Who was Mata Ortiz?

Juan Mata Ortiz was a general in the Mexican army during the Mexican war with the Apaches. He was killed in 1882.


In 1924, the town of Pearson, Chihuahua, Mexico was renamed Mata Ortiz in honor of the general. Today the 1,100 citizens often refer to their town as Mata.

Who is Juan Quezada?

Juan Quezada Celado, a resident of Mata Ortiz, is usually credited with being a pioneer in teaching himself and others on the ancient craft of pottery making that is commonly called the Casas Grandes style.  Juan was subsequently discovered by Spencer MacCallum. And the rest, as they say, is history.  The Mata Ortiz pottery phenomenon was born.


View a video about Juan.

Who is Spencer MacCallum?

Born in 1931, Spencer MacCallum, graduated from Princeton University with a Bachelors in art history and received a Masters of Arts in social anthropology from the University of Washington. He specialized in studying the life, culture and stateless society of Northwest Coast Indians.


In 1976, he met Juan Quezada.

What are the important dates?
  • 700-1475 AD the Paquimé culture developed.

  • 1200-1400 AD was the height of the Paquimé culture, which was the largest in Puebloan world (Bigger than Mesa Verde, Chaco). “City” was 80 acres, located on a trade route. They dug wells and irrigation channels. They built ball courts, religious and ceremonial structures, and homes. They raised macaws and turkeys.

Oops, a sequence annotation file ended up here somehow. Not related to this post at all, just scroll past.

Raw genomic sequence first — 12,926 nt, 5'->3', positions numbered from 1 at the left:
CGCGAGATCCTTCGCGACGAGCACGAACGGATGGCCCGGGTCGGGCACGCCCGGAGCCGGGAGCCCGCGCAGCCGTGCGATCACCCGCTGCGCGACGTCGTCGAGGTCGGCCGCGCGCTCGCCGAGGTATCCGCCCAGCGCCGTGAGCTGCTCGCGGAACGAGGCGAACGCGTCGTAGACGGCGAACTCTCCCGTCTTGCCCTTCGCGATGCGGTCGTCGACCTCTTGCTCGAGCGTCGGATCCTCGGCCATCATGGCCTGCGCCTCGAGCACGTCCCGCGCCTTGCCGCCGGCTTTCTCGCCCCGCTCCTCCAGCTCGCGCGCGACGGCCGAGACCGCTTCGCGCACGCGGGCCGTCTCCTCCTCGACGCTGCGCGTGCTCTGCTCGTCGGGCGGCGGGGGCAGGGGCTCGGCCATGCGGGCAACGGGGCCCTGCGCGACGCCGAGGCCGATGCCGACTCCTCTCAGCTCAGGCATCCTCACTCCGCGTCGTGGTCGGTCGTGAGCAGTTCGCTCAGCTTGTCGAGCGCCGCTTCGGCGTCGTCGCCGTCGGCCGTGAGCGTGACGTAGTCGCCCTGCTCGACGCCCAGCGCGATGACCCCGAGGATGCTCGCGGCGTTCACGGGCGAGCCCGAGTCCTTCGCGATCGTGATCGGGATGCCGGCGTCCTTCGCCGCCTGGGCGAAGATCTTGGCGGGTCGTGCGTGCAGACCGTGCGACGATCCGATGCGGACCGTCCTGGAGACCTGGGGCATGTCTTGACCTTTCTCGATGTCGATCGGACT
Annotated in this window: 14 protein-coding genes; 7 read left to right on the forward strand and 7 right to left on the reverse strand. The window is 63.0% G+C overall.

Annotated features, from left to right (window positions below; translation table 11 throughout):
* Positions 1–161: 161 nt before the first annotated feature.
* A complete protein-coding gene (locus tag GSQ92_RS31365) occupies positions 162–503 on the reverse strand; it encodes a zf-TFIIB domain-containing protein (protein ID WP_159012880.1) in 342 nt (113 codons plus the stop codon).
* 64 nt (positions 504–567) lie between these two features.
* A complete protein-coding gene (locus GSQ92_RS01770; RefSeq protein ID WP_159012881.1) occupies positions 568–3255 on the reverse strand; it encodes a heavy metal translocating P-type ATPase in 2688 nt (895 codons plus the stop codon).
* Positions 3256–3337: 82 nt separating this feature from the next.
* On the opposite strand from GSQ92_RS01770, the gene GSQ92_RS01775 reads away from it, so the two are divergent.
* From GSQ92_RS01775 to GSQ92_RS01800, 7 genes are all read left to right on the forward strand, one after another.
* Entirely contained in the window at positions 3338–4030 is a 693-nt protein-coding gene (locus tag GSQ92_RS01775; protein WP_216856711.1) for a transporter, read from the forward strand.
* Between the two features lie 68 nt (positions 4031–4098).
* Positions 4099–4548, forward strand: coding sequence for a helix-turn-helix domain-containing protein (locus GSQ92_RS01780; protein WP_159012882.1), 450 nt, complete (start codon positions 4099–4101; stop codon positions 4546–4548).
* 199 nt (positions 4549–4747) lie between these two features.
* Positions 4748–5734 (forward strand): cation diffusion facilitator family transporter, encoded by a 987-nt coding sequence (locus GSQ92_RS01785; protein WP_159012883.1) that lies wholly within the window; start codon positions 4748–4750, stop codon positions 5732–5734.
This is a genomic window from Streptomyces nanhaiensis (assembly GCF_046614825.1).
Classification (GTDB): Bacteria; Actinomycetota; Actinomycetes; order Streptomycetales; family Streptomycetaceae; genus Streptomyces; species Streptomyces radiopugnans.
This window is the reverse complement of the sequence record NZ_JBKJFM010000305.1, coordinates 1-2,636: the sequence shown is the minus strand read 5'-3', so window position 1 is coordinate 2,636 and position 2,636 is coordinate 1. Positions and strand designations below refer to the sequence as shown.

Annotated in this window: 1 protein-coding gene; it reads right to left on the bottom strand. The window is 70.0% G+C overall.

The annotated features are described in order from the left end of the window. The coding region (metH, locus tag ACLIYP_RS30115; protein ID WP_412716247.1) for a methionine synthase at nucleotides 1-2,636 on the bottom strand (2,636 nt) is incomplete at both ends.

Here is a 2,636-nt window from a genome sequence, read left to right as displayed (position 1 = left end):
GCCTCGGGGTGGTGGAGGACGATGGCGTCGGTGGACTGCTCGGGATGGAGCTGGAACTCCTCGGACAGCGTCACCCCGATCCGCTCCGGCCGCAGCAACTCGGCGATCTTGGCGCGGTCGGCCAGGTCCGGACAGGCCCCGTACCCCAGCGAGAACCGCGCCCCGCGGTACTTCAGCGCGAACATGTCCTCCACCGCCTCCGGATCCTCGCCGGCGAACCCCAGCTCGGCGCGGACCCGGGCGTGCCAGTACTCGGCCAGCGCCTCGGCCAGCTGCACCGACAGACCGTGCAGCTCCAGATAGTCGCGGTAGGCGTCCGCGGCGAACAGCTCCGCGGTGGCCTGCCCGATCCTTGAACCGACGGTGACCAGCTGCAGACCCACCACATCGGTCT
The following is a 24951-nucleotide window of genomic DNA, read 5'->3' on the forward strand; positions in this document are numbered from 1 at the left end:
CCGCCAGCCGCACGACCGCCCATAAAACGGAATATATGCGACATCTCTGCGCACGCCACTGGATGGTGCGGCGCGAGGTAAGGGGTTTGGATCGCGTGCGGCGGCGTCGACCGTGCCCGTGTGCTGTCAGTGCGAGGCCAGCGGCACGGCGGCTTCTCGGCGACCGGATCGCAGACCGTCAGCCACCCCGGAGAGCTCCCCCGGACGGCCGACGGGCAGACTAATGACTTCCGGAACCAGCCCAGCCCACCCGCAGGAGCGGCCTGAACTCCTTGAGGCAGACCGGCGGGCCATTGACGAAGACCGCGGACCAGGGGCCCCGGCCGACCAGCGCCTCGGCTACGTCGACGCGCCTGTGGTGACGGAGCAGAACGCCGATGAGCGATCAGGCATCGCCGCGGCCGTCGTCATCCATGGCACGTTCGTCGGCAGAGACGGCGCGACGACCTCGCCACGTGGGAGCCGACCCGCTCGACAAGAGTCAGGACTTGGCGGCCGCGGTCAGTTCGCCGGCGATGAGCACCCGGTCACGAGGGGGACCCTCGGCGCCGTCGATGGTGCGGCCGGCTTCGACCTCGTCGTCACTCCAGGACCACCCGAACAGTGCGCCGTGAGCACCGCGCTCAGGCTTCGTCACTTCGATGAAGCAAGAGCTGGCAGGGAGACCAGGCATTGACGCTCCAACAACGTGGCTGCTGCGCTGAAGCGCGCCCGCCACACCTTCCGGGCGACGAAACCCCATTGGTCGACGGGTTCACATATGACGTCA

• 1500s The Spanish called the area Casas Grandes, “Big Houses”.

  • Juan Quezada Celado was born May 6, 1940 in Santa Barbara Tutuaca, Mexico. When Juan was one, his family moved to Mata Ortiz.

  • 1952 Juan discovered his first potsherds from the Paquimé culture.

  • 1953 Juan went into a cave in the mountains and discovered a three-legged stool with an undamaged pot sitting on it.

  • 1958-1961 Charlie De Peso and William Shirley Fulton from the Amerind Foundation worked with the Mexican National Institute of Anthropology to excavate Paquimé.

  • 1976 Anthropologist Spencer MacCallum visited Mata Ortiz and met Juan Quezada and his extended family of brothers, sisters, their children and neighbors.

  • December 2, 1998 UNESCO declared Archeological zone of Paquimé in Casas Grandes a UNESCO World Heritage Site.

  • 1999 Juan Quezada was presented The National Award in Science and Arts by the president of Mexico.

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